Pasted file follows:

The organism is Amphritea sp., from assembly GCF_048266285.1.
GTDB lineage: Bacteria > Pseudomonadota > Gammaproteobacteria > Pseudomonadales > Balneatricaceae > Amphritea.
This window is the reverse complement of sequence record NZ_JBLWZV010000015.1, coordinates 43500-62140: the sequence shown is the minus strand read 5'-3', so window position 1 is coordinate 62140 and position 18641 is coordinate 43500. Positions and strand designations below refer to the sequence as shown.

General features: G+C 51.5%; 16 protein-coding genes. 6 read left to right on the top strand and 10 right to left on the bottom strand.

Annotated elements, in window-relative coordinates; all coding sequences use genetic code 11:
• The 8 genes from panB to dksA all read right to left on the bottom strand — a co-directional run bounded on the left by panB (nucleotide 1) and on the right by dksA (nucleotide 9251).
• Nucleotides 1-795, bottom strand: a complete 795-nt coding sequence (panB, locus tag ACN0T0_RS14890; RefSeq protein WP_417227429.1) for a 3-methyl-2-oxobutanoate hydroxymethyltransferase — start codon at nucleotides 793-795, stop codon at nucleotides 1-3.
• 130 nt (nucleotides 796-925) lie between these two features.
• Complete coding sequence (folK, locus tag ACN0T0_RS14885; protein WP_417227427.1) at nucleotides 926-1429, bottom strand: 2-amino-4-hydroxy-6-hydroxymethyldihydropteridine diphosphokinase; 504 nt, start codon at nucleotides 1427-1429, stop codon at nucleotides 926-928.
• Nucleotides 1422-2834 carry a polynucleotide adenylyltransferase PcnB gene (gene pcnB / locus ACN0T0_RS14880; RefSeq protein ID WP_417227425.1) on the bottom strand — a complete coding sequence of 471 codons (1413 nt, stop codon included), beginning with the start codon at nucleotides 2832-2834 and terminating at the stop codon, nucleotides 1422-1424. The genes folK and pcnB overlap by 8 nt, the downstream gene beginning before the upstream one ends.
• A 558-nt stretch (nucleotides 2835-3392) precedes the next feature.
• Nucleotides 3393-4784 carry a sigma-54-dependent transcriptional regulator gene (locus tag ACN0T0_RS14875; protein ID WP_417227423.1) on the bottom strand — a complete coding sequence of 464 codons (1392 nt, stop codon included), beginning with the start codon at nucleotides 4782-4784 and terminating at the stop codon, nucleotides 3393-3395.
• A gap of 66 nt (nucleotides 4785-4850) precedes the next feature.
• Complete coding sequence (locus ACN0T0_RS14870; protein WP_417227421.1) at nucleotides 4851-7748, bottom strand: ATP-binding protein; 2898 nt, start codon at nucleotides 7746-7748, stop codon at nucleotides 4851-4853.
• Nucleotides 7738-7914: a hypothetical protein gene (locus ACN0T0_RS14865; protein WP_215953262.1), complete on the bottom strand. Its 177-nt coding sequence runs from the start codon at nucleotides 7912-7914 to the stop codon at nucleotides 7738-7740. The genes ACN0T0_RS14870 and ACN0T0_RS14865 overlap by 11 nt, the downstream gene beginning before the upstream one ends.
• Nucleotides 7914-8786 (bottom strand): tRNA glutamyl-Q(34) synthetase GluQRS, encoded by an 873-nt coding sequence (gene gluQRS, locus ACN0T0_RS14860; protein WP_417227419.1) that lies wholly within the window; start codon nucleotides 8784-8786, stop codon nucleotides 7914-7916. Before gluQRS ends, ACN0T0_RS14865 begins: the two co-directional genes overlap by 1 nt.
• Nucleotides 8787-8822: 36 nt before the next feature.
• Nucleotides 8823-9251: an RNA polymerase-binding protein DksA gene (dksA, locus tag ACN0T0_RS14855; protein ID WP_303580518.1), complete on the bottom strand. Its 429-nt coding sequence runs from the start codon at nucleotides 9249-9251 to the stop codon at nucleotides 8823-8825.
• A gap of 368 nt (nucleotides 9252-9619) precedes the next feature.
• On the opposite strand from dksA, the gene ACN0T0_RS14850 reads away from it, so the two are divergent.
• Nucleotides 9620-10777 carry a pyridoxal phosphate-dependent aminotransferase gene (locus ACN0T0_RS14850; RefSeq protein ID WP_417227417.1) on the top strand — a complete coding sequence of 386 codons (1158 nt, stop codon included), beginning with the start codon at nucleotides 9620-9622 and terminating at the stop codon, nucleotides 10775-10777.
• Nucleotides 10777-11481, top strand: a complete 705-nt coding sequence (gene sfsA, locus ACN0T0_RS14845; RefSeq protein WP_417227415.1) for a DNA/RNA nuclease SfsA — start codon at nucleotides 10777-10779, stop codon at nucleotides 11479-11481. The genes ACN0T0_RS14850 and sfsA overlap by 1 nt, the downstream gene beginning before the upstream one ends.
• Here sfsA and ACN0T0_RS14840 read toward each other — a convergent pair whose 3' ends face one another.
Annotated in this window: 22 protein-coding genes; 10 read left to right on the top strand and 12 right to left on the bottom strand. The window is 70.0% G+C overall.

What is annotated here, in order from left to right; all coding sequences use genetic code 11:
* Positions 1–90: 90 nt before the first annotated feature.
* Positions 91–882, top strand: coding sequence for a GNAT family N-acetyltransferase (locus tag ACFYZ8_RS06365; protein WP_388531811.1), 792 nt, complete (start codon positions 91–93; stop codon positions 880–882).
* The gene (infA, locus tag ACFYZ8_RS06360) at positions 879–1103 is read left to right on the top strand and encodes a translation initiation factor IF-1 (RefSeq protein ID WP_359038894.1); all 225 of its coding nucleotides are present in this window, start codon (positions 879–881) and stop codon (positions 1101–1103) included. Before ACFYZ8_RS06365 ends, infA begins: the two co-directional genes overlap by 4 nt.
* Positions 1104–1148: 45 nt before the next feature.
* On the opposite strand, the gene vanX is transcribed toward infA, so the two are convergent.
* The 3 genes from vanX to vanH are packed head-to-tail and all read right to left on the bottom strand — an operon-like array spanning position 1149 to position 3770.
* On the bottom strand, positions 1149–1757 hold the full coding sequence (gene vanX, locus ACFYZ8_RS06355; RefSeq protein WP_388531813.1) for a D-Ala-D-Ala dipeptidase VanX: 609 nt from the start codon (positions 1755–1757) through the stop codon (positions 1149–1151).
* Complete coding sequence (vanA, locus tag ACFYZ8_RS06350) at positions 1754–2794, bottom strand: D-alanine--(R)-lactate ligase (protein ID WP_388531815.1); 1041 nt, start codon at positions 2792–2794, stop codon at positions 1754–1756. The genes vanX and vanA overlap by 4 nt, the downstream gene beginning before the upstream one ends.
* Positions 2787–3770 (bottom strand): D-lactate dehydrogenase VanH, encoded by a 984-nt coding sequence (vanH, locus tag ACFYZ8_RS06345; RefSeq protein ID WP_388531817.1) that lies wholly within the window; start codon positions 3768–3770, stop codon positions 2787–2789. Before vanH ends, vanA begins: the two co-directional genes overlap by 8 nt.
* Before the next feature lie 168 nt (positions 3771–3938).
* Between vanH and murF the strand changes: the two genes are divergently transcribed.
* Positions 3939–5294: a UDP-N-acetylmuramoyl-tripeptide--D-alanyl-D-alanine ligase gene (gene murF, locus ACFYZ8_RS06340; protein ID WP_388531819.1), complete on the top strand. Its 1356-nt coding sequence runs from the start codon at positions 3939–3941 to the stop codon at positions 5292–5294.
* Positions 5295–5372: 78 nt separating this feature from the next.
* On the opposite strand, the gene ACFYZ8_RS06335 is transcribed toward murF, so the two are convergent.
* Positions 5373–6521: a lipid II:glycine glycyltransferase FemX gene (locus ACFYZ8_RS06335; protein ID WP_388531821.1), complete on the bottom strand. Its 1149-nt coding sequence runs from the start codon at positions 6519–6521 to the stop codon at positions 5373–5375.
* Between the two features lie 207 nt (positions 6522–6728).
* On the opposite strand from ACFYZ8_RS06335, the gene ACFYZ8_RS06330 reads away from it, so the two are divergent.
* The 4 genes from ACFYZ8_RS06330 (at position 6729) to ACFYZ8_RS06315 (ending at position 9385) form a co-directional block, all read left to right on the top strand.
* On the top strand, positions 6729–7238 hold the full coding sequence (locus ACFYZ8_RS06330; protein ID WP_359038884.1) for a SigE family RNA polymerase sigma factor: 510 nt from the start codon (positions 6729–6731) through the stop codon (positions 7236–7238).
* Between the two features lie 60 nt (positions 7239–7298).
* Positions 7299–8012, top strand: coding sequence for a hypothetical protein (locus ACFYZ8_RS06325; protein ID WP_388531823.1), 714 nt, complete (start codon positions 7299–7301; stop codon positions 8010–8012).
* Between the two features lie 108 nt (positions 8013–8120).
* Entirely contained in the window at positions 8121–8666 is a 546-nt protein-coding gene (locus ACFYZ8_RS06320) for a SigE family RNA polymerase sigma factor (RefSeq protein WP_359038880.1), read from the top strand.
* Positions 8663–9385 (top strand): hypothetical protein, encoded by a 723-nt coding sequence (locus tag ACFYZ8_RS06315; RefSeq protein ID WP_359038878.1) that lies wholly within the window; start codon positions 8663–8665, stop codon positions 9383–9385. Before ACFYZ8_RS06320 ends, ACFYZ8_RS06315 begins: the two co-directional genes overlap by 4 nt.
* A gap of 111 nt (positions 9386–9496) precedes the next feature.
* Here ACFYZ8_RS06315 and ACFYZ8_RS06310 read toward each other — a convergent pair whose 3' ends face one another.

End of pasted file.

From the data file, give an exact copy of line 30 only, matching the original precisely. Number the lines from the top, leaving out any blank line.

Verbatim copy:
* On the opposite strand, the gene vanX is transcribed toward infA, so the two are convergent.